By Benjamin Sauge




According to lobby groups, namely the Irish Tourism Industry Confederation, tourism doesn’t get “due attention” from either the Minister of Tourism Shane Ross or its entire cabinet. In their opinion, a hard Brexit coupled with the VAT increase in the budget would cost to the industry a lost around €1 billion, just for this year. The Confederation chairwoman, Ruth Andrew, made a public announcement arguing that there is a “lack of Government focus” on tourism, and more specifically a lack of ambition for this industry, since the Government’s national tourism targets for 2025 have already been exceeded. The major claim of the Confederation is to give back to the sector its importance and its potential in the national debate. According to its figures, the tourism industry delivered a 6% increase in revenue and tax receipts and created 35,000 jobs last year.




In the economic growth of the ASEAN countries (Association of Southeast Asian Nations), tourism is a key component that helps in driving economic policies. On the 2ndof May was held the Tourism Summit 2019 in Pasay City (Philippines). According to Bernadette Romulo-Puyat (Philippines Department of Tourism Secretary), tourist arrivals to ASEAN countries accounted for 9.5% of world tourist arrivals in 2017 (representing around 270 million air passengers). She anticipates that in 2020, this share will increase up to 15%, that the population employed in this sector would also increase, from 3.7% to 7%, and finally that the international tourist spending per capita would increase from $887 to $1500. Therefore, she wants to enhance this trend and to ensure that the benefits from this economic growth will be used and collected wisely. In order to achieve that goal, the Department of Tourism will prioritize adequate infrastructure, ease in travel facilitation, safety and security, and lastly develop tourism areas. These measures appear in a “convergence program”, working with the Department of Transportation, in order to ensure a good repartition of the air traffic, getting that 98% of international tourists arrive by air.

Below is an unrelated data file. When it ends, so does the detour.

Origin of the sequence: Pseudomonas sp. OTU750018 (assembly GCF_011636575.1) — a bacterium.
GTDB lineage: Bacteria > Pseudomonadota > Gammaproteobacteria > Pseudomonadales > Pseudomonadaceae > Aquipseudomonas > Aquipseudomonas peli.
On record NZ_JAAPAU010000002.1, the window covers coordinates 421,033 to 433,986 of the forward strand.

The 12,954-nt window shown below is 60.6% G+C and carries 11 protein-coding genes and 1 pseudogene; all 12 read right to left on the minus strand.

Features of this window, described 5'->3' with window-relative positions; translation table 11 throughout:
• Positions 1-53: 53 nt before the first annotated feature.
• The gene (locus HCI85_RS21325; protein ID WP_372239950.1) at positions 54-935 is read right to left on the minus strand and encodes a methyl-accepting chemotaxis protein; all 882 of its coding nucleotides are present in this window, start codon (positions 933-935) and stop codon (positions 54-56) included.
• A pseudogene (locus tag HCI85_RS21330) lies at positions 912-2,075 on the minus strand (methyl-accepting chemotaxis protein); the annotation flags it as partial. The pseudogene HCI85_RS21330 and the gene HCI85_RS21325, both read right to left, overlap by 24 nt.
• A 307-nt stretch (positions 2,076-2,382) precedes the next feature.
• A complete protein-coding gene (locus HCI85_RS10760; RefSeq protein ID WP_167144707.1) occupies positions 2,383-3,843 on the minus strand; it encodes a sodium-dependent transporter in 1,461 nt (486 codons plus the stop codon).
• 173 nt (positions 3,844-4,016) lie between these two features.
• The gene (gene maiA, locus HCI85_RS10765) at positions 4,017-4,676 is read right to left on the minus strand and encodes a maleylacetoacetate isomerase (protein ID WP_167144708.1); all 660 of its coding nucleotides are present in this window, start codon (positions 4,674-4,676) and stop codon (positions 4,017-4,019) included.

Oyo, the fast-growing Indian hotel chain, announced on May 1stthe acquisition of the Netherlands-based property management business @Leisure, for $369.5 million. Oyo was founded in 2013 and achieved a rapid expansion through a technology-driven franchise model, focusing mainly on small budget hotels. The group is currently the world’s sixth-biggest hotel brand by room numbers and wants to become the first by 2023. However, some financial analysts have raised some concerns about the pace of its growth, which boasts 636,000 hotel rooms in 24 countries. The majority are in India, where it’s now by far the largest hotel group by room numbers, and in China. In the past year it has stepped up its growth, with moves into other countries including the UK, Indonesia and Japan.

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